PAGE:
Here’s Why Every Florida Real Estate Agent Needs to Know a Good Elder Law Attorney
As a real estate agent in Florida, there is a decent chance that you work with a number of aging clients. Of course, Florida is well-known as a retirement destination; and, according to the Population Reference Bureau (PRB), Florida has more residents age 65 or older (approximately 4.4 million) than any other state in the country. Florida also roughly ties with Maine for the highest percentage of residents age 65 or older, at just over 20 percent.
Real Estate Transactions Can Have a Variety of Consequences for Seniors in Florida
Year-round sun is not the only reason why Florida is a popular choice for senior citizens. Florida’s homestead and income tax laws are also particularly favorable—and the benefits these laws offer can make a big difference for seniors who are on a fixed income, receiving government benefits, reliant on their retirement savings, or all of the above. But, without careful planning, long-term care expenses can quickly erase these benefits, and this is one area in particular in which an elder law attorney can help.
But, in addition to long-term care planning, there are several other ways that elder care lawyers can help seniors (and their agents) during the homebuying process. For example, some of the ways in which we help our aging clients include:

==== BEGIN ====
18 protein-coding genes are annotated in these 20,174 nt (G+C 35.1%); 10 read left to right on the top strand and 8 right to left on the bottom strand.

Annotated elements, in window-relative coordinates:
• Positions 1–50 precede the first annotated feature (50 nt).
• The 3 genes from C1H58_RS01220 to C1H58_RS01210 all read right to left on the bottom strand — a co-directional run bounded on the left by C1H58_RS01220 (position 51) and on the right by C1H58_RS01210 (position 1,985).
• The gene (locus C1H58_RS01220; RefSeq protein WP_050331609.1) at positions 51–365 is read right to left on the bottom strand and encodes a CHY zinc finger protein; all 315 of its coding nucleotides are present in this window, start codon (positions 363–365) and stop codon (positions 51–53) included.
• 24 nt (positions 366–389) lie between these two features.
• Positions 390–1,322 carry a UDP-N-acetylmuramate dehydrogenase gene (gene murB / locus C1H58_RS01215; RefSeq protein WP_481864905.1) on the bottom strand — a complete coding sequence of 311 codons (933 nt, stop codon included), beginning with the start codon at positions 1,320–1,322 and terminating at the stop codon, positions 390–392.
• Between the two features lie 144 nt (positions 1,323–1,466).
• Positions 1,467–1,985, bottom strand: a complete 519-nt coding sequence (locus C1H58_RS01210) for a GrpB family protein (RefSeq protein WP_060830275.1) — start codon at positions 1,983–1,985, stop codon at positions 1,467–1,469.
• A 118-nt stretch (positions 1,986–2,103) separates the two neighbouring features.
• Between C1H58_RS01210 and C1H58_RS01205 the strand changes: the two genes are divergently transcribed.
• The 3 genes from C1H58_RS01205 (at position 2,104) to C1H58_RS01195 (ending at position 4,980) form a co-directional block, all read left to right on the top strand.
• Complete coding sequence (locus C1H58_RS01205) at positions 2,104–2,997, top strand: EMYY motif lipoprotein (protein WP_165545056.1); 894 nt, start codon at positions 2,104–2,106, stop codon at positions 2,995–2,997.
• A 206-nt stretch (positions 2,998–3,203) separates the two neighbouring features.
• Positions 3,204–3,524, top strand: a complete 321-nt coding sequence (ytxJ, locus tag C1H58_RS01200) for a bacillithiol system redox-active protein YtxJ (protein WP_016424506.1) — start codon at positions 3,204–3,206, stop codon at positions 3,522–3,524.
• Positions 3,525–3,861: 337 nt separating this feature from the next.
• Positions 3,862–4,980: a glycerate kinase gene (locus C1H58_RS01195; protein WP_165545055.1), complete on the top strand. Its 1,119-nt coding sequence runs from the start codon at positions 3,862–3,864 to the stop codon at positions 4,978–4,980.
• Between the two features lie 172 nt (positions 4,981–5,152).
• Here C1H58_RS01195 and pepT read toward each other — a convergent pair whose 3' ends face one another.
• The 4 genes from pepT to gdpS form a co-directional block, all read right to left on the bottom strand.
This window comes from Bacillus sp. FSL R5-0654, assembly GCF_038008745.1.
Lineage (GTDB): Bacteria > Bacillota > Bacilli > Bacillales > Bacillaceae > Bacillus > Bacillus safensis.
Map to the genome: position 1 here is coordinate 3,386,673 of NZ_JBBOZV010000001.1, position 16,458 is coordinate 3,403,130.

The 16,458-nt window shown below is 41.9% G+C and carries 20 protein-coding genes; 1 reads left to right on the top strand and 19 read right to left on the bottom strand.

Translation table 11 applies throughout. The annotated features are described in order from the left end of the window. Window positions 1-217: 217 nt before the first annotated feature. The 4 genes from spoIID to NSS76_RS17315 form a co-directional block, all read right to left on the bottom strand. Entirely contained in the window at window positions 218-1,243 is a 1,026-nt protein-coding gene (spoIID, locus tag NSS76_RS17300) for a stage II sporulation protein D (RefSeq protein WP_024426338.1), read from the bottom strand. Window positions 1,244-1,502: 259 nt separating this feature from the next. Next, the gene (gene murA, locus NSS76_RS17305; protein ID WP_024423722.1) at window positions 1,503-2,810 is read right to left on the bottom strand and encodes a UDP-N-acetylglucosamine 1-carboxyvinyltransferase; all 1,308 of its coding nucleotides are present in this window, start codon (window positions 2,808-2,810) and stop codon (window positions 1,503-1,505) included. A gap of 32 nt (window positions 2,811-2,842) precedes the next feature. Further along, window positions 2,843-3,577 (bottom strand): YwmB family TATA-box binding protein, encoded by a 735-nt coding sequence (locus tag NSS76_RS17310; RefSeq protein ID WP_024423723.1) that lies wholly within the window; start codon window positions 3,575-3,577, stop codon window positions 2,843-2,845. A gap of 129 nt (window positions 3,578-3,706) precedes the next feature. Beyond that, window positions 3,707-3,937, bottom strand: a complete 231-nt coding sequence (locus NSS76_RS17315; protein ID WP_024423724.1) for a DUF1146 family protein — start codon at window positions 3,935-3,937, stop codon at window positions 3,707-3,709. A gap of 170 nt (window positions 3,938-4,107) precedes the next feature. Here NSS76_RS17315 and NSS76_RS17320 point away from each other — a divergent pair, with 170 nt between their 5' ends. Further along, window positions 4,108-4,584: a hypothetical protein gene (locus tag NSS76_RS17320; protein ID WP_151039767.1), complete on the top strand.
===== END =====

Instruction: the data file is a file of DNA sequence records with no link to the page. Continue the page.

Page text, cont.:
- Advising with regard to when to consider purchasing a home versus renting an apartment or condo;
- Advising with regard to investing in rental property in order to exclude assets from needs-based government benefit (i.e. Medicaid) eligibility calculations;
- Helping incorporate newly-purchased real estate into an existing life plan, and structuring ownership of newly-acquired property to avoid probate;
- Establishing a durable power of attorney to ensure that someone will be able to execute a transaction on the client’s behalf in the event that he or she becomes incapacitated (assuming the transaction is still in the client’s best interests); and,
- Ensuring that the sale of a primary residence, vacation home, or rental property does not result in the loss of Medicaid eligibility.
Careful Planning is Required When Buying or Selling a Home After Age 65
Ultimately, when a person is over the age of 65, there are many more factors that go into buying or selling a home than his or her personal preferences and desired location. The decision needs to be made with due consideration for any potential unintended financial or life planning consequences as well. An experienced elder law attorney can help identify any potential issues before they become actual issues, and will be able to offer suggestions for moving forward.